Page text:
In the “Letter from a Birmingham Jail” Martin Luther King Jr. says that ‘academic freedom is a reality today because Socrates practiced civil disobedience’. So, when and how did Socrates practice civil disobedience?
I feel King was completely justified in referring to Socrates
Let me start by saying why I found this odd. Socrates asserts multiple times in “Crito” that he is a man who follows the Law. His entire motif behind not escaping from the prison when he could is that he is obliged to not disrespect the law. Coming from such a person, why would he practice civil disobedience the basis of which is to knowingly go against a law? Then – Socrates and Civil Disobedience: How did that happen?
Socrates Was Held In Deep Respect By His Students ..
In conclusion, Socrates is civilly disobedient. To quote Socrates yet again, “That government with all its power did not terrify me into doing anything wrong.” (The Apology, 32 e)
political doctrines of civil disobedience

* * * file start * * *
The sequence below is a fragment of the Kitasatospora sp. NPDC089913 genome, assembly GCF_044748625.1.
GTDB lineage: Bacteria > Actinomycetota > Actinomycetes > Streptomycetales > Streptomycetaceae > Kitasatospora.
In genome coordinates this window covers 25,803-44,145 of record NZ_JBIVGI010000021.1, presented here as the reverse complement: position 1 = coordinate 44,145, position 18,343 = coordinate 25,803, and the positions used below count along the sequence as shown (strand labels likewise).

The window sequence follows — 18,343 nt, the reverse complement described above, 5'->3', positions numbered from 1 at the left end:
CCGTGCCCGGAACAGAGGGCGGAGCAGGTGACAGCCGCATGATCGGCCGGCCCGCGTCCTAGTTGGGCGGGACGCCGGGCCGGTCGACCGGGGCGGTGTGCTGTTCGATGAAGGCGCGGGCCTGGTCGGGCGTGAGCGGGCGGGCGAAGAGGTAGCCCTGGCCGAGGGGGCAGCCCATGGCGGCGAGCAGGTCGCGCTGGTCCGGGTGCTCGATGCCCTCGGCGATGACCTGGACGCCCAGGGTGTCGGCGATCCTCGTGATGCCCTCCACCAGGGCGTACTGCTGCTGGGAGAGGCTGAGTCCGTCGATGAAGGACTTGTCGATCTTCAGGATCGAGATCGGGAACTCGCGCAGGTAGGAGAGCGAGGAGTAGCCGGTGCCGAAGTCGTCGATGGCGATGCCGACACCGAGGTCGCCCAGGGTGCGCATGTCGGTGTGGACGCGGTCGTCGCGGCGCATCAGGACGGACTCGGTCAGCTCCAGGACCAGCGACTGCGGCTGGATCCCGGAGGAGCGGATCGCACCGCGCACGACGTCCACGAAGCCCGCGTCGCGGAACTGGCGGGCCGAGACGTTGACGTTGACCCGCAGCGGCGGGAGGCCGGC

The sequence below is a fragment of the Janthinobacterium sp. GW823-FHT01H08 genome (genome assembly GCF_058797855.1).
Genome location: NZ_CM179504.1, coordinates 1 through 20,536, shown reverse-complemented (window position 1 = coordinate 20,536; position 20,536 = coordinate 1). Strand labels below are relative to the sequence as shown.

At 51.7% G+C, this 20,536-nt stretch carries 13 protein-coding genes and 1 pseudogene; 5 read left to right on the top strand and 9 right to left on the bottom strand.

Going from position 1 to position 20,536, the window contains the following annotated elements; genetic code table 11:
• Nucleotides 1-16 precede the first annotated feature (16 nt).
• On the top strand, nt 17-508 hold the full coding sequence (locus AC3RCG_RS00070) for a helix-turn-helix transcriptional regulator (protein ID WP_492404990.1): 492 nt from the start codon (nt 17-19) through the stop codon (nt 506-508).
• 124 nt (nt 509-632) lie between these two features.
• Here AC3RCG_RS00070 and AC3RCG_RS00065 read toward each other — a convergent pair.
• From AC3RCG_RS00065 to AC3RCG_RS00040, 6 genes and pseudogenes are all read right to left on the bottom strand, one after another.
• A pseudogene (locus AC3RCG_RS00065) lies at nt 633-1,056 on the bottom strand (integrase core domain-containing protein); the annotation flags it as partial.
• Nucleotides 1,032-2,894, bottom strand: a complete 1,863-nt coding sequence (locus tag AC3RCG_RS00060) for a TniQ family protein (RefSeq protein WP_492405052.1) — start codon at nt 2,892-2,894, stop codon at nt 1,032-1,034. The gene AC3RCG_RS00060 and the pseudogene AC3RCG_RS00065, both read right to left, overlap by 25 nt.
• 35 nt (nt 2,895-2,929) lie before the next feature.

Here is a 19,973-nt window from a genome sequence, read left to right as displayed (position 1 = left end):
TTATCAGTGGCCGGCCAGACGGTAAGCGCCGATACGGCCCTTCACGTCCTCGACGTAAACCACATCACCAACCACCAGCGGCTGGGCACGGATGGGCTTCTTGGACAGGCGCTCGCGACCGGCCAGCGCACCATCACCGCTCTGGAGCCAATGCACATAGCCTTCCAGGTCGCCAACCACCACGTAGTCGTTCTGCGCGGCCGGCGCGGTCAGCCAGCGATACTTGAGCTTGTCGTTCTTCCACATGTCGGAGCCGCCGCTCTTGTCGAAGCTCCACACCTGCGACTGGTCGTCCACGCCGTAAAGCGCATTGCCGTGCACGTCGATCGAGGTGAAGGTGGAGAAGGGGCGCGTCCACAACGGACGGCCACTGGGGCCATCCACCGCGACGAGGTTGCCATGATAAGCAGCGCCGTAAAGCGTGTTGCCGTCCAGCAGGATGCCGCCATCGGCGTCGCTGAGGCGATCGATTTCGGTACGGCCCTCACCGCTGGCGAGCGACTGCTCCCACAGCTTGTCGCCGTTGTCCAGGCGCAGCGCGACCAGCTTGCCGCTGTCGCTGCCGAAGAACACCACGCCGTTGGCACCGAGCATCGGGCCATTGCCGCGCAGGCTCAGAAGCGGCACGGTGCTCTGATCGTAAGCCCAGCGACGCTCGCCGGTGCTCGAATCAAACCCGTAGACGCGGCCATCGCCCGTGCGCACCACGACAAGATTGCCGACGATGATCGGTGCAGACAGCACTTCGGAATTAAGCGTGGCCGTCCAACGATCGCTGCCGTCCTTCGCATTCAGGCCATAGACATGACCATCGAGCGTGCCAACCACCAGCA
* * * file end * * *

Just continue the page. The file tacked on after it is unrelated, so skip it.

My conception of civil disobedience is when an individual or group willfully violates what he or she perceives as an unjust statute. With this conception, I believe the conclusion that Socrates practiced civil disobedience is incorrect because I do not agree with the assumptions needed to reach the conclusion; such as the assumption that Socrates actually violated the laws he was charged with, and the assumption that his violation was done willfully. Thus, I concur with the first opinion presented in comment #1 that Socrates follows the law to the best of his ability, but disagree by saying that it is very inconclusive that he violates the laws. Socrates was “charged” with breaking the two laws of corrupting the youth, and not believing in the Gods. The former charge I believe Socrates would agree is a just law based on his notion that corrupting the youth causes harm, and causing harm in unjust. The latter charge I believe can be discredited by Meletus inconsistency as Socrates paraphrases Meletus by saying that “Socrates is guilty not of believing in gods but believing in gods (27a).” My conclusion is that Socrates is in jail not because he broke the laws, but rather because the majority acted on the perception that he broke the laws. Furthermore, my other conclusion is that if such evidence can presented that Socrates did violate the laws, he did not willfully do so. Such evidence comes in his defense in the Apology, and the dialogue in Crito. Socrates professes he would not commit an unjust action, and one such action that Socrates acknowledges as unjust is the corruption of the youth.